But the lesson I learned from ENCODE is that projects like ENCODE are not a good idea.

American biology research achieved greatness because we encouraged individual scientists to pursue the questions that intrigued them and the NIH, NSF and other agencies gave them the resources to do so. And ENCODE and projects like it are, ostensibly at least, meant to continue this tradition, empowering individual scientists by producing datasets of “higher quality and greater comprehensiveness than would otherwise emerge from the combined output of individual research projects”.

But I think it is now clear that big biology is not a boon for individual discovery-driven science. Ironically, and tragically, it is emerging as the greatest threat to its continued existence.

The most obvious conflict between little science and big science is money. In an era when grant funding is getting scarcer, it’s impossible not to view the $200m spent on ENCODE in terms of the

125 R01’s it could have funded. It is impossible to score the value lost from these hundred or so unfunded small projects against the benefits of one big one. But a awful lot of amazing science comes out of R01’s, and it’s hard not to believe that at least one of these projects would have been transformative.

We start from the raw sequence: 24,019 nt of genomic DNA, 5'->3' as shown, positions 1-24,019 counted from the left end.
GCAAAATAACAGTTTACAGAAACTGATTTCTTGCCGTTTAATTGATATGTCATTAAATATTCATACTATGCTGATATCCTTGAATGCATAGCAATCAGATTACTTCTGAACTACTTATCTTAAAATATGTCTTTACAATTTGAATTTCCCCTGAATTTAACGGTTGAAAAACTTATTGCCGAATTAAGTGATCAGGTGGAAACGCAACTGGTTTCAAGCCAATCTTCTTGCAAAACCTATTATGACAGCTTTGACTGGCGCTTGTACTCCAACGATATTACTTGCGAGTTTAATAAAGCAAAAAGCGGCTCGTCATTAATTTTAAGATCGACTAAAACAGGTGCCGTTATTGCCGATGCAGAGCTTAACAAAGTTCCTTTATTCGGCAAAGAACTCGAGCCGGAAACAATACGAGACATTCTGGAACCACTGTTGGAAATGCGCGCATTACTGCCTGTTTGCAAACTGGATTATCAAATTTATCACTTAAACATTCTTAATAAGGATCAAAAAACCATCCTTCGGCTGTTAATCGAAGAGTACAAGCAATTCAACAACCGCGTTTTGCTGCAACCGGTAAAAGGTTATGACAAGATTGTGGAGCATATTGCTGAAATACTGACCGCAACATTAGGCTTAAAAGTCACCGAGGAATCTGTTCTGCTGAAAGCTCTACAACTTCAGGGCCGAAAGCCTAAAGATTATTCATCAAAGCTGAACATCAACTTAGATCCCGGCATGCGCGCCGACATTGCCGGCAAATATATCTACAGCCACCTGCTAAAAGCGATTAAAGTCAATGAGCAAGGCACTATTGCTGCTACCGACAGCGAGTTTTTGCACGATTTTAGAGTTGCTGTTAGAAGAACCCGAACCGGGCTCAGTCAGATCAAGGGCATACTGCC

But, as bad as the loss of individual research grants is, I am far more concerned about the model of independent research upon which big science projects are based.

For a project like ENCODE to make sense, one has to assume that when a problem in my lab requires high-throughput data, that years in advance, someone – or really a committee of someones – who has no idea about my work predicted precisely the data that I would need and generated it for me. This made sense with genome sequences, which everyone already knew they needed to have. But for functional genomics this is nothing short of lunacy.

There are literally trillions of cells in the human body. Multiply that by life stage, genotype, environment and disease state, and the number of possible conditions to look at is effectively infinite. Is there any rational way to predict which ones are going to be essential for the community as a whole, let alone individual researchers? I can’t see how the answer is possibly yes. What’s more, many of the data generated by ENCODE were obsolete by the time they were collected. For example, if one were starting to map transcription factor binding sites today, you would almost certainly use some flavor of exonuclease ChIP, rather than the ChIP-seq techniques that dominate the ENCODE data.